Why Over A Million People Can't Stop Watching This Video Of A Globe Being Made

These days, globes are relics of the past. With Google Maps, Apple Maps, and every other tech-savvy map, who needs a toddler-sized replica of the world? We tend to associate globes with musty wooden bookshelves or that one geography teacher in high school. They're unassuming little objects — or, at least, that's what we thought. We found a video on Instagram recently detailing a globe in the making, though, and it'll make you rethink the schoolhouse prop. Check it out, below.

Globe Making 1955. From British Pathé TV. #globes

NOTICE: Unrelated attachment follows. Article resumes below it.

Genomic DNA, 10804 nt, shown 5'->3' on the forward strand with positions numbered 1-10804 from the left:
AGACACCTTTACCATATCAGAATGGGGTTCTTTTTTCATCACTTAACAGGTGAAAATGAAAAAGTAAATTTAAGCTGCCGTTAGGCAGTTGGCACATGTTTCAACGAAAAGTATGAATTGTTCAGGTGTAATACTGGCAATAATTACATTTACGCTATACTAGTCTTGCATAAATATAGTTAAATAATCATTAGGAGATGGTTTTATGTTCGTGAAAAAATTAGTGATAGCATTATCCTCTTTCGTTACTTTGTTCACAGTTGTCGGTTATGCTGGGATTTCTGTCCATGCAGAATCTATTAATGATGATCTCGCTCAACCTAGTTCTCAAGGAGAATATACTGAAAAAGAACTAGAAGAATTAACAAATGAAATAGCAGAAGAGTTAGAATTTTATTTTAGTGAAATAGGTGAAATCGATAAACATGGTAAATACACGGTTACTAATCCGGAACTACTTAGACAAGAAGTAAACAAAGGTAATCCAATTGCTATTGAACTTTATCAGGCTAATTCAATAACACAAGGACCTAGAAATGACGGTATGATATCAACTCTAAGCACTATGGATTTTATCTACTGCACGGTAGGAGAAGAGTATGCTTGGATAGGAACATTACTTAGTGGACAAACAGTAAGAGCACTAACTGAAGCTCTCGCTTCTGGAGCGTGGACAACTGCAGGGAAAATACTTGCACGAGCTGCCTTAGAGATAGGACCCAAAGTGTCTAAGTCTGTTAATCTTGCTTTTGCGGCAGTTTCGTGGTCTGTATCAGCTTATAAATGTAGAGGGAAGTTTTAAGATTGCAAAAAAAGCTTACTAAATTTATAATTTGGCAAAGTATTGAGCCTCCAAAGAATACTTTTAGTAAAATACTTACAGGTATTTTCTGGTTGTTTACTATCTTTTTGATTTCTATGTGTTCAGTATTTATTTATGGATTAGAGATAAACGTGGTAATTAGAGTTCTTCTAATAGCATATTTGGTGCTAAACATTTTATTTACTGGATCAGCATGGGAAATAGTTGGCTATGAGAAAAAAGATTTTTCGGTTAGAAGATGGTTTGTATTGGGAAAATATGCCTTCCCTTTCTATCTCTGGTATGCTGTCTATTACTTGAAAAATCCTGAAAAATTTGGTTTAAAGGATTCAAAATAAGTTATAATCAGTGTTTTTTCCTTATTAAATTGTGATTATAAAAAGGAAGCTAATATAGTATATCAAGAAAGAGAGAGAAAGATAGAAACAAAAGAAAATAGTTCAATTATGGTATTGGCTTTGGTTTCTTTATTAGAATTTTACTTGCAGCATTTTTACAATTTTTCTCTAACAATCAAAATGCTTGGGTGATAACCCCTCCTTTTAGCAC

A video posted by Josh Jefferson/ Artist (@chicojefferson) on

Photo: via @chicojefferson.
The video is actually a clip from a larger documentary by British Pathé, a newsreel production company from the first half of the 20th century. In 1955, the company produced a short film about how globes are made (a concept not all that different from Refinery29's own video on how dildos are made). This particular clip features the actual forming of the sphere. The worker (globe-maker?) spins the globe against a concave semi-circle, all the while coating it with plaster. The result? A pearly smooth sphere, ready to take on the world.

Why is the video in question so relaxing? Maybe it's because it's a wondrous feat to create the world in full. Or maybe because it really reminds us of that iconic pottery-making scene in Ghost. (Probably the former.)

Watch the full video here.
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